Friday, March 9, 2018

Berlanti/Berger/Aptaker's LOVE, SIMON proves a groundbreaking mainstream surprise

As much of a breakthrough in its own way as was Brokeback Mountain in its, LOVE, SIMON -- the new teenage rom-com from screen-writers Elizabeth Berger and Issac Aptaker (based upon a novel by Becky Albertalli) and director Greg Berlanti (shown below) -- does something that TrustMovies did not expect to see happen in his own lifetime. That would be the full-out nationwide release by a major studio (20th Century Fox, deserving of kudos for bravery) of an absolutely mainstream, feel-good romantic comedy that, by its finale, sends the audience out the doors cheering and applauding.

So? What's new about that? Well, the titular Simon is gay, and yet everything that Julia Roberts ended up with in all her early rom-coms, along with just about any and every hero/heroine of every teen rom-com you can think of got in theirs, is gladly given to our Simon. Sure, there have been a number of small indie films that have addressed gay issues in rom-com, feel-good ways. But there has been nothing as remotely mainstream/big-budget/wide-release as this movie.

Further, there's no life-destroying angst that ends in sickness, suicide or murder here. No horrendous bullying from peers that lays waste to GLBT lives. Nope. Just the usual funny, feel-good, sure-they've-problems-but-they-can-still-work-it-all-out rom-com plot machinations. And when, at the joyous climax and the even-better denouement, everything is (as we used to say in the old days) SWAK, these moments are going to resonate with certain audiences like nothing they've yet been allowed to experience in a mainstream film.

What is even odder about Love, Simon is that -- groundbreaking as it is -- it is nothing approaching a great film. Instead, it's a perfectly serviceable example of a cute, smart, well-made rom-com. Nicely-acted (that's Nick Robinson, in the title role, above and below, left, with Katherine Langford, who plays his erstwhile best friend), written with a pretty good ear for both teen chatter and adult lingo, and directed with enough poise and energy to easily get us from first scene to last, the film's effects are likely to sneak up on you.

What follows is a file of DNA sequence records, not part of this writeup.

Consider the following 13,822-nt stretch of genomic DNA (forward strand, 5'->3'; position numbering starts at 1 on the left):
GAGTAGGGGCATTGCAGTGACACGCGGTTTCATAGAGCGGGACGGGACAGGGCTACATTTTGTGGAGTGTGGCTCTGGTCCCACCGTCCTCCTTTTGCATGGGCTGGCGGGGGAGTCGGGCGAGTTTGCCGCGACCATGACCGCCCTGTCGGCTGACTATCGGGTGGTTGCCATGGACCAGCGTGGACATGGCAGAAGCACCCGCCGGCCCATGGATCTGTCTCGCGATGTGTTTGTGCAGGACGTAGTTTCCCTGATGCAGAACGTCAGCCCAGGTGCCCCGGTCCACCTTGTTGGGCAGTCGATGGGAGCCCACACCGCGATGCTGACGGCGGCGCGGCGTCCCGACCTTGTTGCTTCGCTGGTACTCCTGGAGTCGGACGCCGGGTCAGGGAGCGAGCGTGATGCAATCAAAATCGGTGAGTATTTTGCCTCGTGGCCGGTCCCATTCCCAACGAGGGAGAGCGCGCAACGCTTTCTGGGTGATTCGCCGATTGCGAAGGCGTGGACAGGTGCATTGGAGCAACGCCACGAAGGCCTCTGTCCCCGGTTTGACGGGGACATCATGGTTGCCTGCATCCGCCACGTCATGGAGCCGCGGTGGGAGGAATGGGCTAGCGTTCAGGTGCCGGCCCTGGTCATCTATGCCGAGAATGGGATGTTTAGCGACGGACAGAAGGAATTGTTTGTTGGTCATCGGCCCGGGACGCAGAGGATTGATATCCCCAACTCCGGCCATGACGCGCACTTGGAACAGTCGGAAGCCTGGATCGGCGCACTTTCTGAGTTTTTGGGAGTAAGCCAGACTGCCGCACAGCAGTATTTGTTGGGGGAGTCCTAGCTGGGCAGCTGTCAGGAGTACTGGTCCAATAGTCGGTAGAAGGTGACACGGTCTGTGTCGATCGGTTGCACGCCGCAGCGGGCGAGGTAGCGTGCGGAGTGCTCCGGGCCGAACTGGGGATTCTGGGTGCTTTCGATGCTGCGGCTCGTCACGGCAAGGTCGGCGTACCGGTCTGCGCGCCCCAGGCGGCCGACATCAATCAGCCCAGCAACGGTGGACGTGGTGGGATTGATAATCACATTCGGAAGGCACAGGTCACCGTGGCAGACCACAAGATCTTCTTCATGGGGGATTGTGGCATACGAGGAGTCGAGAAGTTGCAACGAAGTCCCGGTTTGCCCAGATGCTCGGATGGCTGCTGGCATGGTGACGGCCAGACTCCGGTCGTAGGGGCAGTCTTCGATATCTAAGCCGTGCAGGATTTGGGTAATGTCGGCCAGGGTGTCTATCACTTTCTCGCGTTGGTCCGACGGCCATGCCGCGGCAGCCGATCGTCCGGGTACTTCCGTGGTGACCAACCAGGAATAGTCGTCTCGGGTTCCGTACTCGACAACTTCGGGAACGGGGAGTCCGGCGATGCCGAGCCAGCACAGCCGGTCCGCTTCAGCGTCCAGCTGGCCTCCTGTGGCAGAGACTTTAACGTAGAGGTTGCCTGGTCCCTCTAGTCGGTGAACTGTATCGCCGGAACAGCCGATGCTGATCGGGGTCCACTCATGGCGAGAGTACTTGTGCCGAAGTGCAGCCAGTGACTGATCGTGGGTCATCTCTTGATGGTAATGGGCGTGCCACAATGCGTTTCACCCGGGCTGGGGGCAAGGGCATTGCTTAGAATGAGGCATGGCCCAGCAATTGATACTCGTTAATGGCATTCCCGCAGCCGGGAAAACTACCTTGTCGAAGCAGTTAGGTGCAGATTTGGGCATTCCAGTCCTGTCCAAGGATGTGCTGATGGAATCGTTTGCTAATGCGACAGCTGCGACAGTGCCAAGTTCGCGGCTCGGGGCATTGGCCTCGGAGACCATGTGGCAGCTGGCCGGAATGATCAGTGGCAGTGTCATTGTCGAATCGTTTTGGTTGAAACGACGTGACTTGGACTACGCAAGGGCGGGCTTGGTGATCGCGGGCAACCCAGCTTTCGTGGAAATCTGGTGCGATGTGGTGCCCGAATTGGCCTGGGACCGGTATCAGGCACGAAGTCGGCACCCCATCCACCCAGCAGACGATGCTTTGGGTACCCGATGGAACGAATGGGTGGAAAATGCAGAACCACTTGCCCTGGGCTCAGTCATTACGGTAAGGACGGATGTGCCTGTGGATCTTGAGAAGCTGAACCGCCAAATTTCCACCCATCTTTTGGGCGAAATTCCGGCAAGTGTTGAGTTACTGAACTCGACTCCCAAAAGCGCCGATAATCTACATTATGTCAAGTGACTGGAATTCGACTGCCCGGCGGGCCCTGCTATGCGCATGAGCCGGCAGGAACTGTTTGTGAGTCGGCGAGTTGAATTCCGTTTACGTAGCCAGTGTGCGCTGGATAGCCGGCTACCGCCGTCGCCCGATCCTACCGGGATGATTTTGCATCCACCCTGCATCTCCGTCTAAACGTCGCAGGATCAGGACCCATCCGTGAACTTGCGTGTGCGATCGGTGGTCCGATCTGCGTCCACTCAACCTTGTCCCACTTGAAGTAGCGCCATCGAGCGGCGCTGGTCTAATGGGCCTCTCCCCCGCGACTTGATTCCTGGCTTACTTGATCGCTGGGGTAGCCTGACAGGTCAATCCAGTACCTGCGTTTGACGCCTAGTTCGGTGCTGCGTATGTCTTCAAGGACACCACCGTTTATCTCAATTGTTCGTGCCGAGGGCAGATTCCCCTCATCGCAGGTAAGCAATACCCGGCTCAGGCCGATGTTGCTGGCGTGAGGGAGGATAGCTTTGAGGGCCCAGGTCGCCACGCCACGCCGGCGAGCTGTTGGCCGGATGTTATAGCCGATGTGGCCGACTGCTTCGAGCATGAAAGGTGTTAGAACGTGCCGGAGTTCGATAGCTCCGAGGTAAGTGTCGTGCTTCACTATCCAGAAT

As the complications in our hero's life, as well as those of his several friends (and even one fellow who could be perceived as an enemy) pile up, we begin to understand and feel what it is like for these kids to try to negotiate high school -- even when it is shown as sweetly and in the generally positive way it is here.

Sure, there are a few missteps now and then: Early on, Simon's attempt to strike up a conversation with a hunky landscape worker falls flat (and more because it seems unbelievable than anything else), while the rendition of the school administrator (or maybe counselor) is simply too broadly imagined, despite the very game attempt from that fine actor, Tony Hale.

Overall, these are minor compared with how well the film captures its leading and supporting characters, each of whom is brought to fine and believable life by a raft of good young performers. In the roles of Simon's smart and loving family members (shown below, from left to right, next to Robinson) are Talitha Bateman as his younger sister, Jennifer Garner as his mom and Josh Duhamel as his dad, all of whom are just fine. Duhamel, in particular, gets a lovely scene with his son near movie's end.

While I consistently enjoyed Love, Simon, it was not until the finale that it hit me just how unusual and special the movie was. Here, in this public preview screening, along with what I can only assume was a fairly typical South Florida audience who were laughing, caring and finally applauding just like me, it suddenly seemed that -- movie-wise, at least -- some kind of parity had finally been achieved.

From 20th Century Fox and running 109 minutes, the film opens across the entire country next Friday, March 16. Click here to find the theaters closest to you.

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